THE APPEARANCE OF DIVISION (continued)
In effect, the battle began immediately, from the very first days of the Council. Cardinal Ottaviani had presented the list of members who had belonged to the preparatory commissions, leaving full freedom for each to chose those that he wanted. It was obvious that we could not all know one another, since each one came for his own diocese. How could one possibly know the 2,500 Bishops of the world? We were asked to vote for members of the commissions of the Council. But who could we chose? We did not know the Bishops from South America nor from South Africa nor from India. ..
Cardinal Ottaviani thought that Rome's choices for the preparatory commissions could help as an indication for the Council Fathers. It was in fact quite normal to propose these.
Cardinal Lienart arose and said, "We do not accept this way of doing things. We ask for 48 hours to reflect, that we might know better those who could make up the different commissions. This is to exert pressure on the judgement of the Fathers. We do not accept it."
The Council had begun only two days previously and already there was a violent opposition between the Cardinals. What had happened?
During these 48 hours the liberal Cardinals had already prepared lists made out from all the countries of the world. They distributed these in the letterboxes of all the Council Fathers. We had therefore all received a list proposing the members of such and such a commission; that is such a bishop and another etc. from different countries. Many said: "After all why not. I do not know them. Since the list is already ready we have simply to make use of it." Forty-eight hours later it was the liberals' list, which was in front. But it did not receive the two thirds of the votes, which were required by the Council rules.
What then would the Pope do? Would Pope John XXIII make an exception to the rules of the Council or would he apply them? Clearly the liberal Cardinals were afraid that he might apply them and so they ran to the Pope and said to him: "Listen, we have more than half the votes, nearly 60%. You cannot refuse that. We cannot keep going like this and hold another election. We will never be done with it. This is clearly the will of the majority of the Council and we have simply to accept it." And Pope John XXIII accepted. From this beginning all the members of the Council commissions were chosen by the liberal wing. It is easy to imagine what an enormous influence this had on the Council.
I am sure Pope John XXIII died prematurely because of what he saw at the Council, although he had thought that at the end of a few months everything would be done with. It was to be a council of three months. Then all would say good-bye and go home happy for having met one another at Rome and for having had a nice little meeting.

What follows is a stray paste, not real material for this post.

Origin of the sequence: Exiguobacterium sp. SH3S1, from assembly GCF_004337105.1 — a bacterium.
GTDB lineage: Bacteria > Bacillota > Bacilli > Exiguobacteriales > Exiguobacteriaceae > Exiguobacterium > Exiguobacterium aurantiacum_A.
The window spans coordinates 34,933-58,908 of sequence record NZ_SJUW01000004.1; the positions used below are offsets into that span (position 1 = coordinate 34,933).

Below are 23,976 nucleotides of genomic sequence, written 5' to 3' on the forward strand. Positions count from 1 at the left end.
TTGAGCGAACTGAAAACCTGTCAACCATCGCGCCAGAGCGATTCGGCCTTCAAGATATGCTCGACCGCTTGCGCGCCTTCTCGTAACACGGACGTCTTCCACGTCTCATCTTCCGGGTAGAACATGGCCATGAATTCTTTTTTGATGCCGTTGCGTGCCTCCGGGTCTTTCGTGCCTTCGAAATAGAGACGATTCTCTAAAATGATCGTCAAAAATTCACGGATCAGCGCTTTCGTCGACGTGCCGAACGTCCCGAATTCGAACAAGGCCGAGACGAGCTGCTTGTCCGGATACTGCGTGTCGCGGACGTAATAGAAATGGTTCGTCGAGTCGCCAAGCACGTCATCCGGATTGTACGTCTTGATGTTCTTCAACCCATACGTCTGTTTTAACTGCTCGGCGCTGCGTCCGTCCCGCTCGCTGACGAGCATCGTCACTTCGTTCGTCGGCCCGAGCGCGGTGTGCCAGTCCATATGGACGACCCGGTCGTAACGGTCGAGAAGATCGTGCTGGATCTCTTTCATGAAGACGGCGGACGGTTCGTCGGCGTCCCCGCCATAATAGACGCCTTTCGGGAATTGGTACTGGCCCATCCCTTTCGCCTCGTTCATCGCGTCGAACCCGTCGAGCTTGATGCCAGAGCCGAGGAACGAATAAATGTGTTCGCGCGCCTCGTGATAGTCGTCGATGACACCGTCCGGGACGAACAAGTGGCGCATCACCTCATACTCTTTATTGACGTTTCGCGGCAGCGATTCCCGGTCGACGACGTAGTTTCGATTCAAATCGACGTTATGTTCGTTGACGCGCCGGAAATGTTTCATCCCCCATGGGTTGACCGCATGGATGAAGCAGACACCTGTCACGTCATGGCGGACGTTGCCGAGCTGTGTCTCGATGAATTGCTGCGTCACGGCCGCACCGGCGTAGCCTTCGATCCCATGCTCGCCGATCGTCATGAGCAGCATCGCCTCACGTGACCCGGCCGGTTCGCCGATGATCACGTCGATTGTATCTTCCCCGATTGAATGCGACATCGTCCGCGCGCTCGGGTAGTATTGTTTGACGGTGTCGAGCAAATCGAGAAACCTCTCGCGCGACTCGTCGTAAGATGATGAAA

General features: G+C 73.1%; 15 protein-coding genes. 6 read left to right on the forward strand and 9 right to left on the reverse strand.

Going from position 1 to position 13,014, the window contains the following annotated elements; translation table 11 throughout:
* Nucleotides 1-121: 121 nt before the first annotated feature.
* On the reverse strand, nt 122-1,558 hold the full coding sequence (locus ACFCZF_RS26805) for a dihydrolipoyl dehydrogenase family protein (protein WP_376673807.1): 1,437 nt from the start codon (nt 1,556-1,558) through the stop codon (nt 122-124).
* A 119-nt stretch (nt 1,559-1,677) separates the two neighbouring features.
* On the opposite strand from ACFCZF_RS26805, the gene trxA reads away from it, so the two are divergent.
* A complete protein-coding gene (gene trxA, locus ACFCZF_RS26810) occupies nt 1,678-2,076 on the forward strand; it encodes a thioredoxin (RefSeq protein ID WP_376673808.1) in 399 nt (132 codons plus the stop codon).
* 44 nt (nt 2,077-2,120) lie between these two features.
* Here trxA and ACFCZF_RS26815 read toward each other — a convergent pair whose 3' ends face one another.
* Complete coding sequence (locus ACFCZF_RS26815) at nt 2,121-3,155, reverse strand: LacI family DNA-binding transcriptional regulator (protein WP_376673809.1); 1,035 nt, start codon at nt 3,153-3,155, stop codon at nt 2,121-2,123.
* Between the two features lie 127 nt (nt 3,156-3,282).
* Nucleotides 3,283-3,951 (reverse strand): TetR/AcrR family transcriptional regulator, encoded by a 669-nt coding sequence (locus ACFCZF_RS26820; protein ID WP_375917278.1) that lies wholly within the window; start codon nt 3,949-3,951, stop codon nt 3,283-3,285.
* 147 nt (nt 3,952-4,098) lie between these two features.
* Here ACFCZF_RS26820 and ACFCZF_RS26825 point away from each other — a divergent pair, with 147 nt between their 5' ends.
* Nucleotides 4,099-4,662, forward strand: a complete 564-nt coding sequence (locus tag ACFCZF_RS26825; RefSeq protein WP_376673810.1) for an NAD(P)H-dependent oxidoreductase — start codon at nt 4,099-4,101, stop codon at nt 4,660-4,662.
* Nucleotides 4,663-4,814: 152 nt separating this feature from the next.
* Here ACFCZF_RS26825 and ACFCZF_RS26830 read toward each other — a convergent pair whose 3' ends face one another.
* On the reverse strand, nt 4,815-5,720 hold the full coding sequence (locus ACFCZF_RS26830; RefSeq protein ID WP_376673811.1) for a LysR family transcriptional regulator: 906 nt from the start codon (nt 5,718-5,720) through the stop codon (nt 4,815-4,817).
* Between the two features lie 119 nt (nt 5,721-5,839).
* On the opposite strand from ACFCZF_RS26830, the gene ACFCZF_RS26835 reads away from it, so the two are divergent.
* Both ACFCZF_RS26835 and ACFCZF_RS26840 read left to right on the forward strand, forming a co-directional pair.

He discovered that the Council was to be a world of itself, a world of continual clashes. No text came from the first session of the Council. Pope John XXIII was overwhelmed by this and I am persuaded that this hastened his death. It has even been said that on his deathbed he said: “Stop the Council; stop the Council."
POPE PAUL VI GIVES HIS SUPPORT TO THE LIBERALS
Pope Paul VI came along. It is obvious that he gave his support to the liberal wing. Why was that?
From the very beginning of his pontificate, during the second Session of the Council, he immediately named four Moderators. The four Moderators were to direct the Council instead of the ten Presidents who had presided during the first Session. The Presidents, one of whom had presided over one meeting and then the second and then the third, sat at a table higher than the others. But they were to become honorary Presidents. The four Moderators became the true Presidents of the Council.
Who were these moderators? Cardinal Dopfner of Munich was one. He was very progressive indeed and very ecumenical. Cardinal Suenens, whom the entire world knows along with his charismatics and who has given conferences in favor of the marriage of priests, was another. Cardinal Lercaro who is known for his philocommunism and whose Vicar General had been enrolled as a member of the Communist party was a third. Finally there was Cardinal Agagianian, who represented somewhat the traditional wing, if I can say so.
Cardinal Agagianian was a very discreet and self-effacing man. Consequently he had no real influence on the Council. But the three others accomplished their task with drums beating. They constantly brought together the liberal Cardinals, which gave considerable authority to the liberal wing of the Council.
Clearly the traditional Cardinals and Bishops were from this very moment put aside and despised.
When poor Cardinal Ottaviani, who was blind, started to speak, boos could be heard amongst the young Bishops when he did not finish at the end of the ten minutes allocated to him. Thus did they make him understand that they had had enough of listening to him. He had to stop; it was frightful. This venerable Cardinal, who was honored throughout Rome and who had had an enormous influence on the Holy Church, who was Prefect of the Holy Office, which is not a small function, was obliged to stop. It was scandalous to see how the traditionalists were treated.
Monseigneur Staffa (he has since been named Cardinal), who is very energetic, was silenced by the Council Moderators. These were unbelievable things.